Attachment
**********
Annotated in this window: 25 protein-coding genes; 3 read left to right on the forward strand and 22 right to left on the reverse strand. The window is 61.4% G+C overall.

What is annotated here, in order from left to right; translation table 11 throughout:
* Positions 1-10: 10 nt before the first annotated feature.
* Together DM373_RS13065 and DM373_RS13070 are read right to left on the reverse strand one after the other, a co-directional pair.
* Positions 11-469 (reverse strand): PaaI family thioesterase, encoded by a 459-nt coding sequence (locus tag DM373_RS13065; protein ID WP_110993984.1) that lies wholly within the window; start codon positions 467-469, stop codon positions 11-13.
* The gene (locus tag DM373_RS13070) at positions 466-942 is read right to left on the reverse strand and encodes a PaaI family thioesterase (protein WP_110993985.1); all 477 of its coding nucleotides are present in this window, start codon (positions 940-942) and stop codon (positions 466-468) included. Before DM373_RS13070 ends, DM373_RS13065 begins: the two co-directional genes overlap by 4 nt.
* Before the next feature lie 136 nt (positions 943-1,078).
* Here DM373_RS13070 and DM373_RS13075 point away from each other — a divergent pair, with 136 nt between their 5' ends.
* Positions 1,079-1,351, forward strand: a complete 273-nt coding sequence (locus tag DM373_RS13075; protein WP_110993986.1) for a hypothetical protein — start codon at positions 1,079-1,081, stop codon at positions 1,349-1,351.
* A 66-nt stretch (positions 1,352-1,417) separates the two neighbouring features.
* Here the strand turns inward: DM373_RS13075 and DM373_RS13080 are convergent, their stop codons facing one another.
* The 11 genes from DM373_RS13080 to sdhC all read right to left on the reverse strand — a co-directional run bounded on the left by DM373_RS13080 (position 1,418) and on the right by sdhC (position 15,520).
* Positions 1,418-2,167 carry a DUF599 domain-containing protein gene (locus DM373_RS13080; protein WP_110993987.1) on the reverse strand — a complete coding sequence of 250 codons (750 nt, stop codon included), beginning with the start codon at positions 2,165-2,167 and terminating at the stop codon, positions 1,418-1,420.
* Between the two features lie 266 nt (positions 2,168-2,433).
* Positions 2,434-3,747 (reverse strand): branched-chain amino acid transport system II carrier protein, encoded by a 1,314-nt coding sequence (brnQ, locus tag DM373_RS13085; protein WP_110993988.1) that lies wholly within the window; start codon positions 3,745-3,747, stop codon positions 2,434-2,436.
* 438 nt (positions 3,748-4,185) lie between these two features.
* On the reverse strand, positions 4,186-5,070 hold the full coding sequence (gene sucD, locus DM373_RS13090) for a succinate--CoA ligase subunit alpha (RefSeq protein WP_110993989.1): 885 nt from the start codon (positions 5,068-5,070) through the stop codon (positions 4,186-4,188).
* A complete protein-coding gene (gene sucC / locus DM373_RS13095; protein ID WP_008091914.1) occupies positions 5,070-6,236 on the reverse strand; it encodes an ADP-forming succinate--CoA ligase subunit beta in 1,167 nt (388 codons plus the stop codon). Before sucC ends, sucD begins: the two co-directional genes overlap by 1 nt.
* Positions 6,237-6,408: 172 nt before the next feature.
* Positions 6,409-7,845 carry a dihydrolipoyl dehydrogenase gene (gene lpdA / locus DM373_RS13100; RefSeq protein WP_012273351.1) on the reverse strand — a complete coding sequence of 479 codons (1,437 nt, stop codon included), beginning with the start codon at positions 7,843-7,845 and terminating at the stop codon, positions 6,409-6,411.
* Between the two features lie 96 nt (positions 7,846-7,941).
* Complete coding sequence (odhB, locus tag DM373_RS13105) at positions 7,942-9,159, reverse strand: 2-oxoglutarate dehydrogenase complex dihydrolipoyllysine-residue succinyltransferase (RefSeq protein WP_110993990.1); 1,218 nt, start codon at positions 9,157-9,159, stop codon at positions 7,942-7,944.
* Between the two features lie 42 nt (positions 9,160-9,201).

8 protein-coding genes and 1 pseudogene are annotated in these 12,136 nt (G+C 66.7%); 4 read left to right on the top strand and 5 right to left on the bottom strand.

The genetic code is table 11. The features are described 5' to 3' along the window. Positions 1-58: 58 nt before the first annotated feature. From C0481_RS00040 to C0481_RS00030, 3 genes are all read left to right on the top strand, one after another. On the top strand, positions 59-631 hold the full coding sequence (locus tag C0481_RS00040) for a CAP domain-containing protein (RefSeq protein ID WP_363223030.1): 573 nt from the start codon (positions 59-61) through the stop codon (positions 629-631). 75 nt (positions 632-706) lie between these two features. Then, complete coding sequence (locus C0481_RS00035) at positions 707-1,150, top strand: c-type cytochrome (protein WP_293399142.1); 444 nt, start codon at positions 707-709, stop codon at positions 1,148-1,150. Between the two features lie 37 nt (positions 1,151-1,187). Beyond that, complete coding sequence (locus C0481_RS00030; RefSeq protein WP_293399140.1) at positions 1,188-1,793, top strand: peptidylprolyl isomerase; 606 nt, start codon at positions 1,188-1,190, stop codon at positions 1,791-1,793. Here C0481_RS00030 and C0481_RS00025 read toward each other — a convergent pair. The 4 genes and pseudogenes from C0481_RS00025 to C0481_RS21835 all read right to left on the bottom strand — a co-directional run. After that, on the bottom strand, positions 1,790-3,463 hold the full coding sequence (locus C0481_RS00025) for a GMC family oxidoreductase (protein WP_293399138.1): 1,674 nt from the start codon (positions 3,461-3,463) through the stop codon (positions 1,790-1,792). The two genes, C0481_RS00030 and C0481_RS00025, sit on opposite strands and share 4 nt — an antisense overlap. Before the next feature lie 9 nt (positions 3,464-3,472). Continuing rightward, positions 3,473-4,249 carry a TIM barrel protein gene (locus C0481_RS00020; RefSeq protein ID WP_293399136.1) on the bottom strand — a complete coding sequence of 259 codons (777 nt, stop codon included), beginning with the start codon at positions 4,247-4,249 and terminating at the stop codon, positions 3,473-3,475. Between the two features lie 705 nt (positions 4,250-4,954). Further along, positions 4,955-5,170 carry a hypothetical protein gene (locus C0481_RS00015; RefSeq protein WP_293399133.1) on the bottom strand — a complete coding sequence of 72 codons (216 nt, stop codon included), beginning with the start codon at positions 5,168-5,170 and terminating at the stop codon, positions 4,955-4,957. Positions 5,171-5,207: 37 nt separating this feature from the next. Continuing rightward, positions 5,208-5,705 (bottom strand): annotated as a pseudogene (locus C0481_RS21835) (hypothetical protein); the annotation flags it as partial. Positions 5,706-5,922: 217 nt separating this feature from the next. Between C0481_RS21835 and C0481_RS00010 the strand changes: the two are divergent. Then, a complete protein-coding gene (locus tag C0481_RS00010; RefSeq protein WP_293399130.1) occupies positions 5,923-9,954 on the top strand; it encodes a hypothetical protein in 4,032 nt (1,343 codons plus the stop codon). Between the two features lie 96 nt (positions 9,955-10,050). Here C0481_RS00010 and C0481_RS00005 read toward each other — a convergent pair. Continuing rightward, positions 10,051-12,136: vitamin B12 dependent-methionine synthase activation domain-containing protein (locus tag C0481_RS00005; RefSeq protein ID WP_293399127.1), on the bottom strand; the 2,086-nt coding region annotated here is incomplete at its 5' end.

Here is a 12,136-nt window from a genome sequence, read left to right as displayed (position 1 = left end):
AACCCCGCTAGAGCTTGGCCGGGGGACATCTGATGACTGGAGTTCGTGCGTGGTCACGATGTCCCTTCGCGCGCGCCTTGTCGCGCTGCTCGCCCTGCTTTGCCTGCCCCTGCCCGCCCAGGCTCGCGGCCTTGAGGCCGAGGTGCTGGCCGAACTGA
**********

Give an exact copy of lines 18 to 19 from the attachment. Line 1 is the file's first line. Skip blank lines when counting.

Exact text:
* A complete protein-coding gene (gene sucC / locus DM373_RS13095; protein ID WP_008091914.1) occupies positions 5,070-6,236 on the reverse strand; it encodes an ADP-forming succinate--CoA ligase subunit beta in 1,167 nt (388 codons plus the stop codon). Before sucC ends, sucD begins: the two co-directional genes overlap by 1 nt.
* Positions 6,237-6,408: 172 nt before the next feature.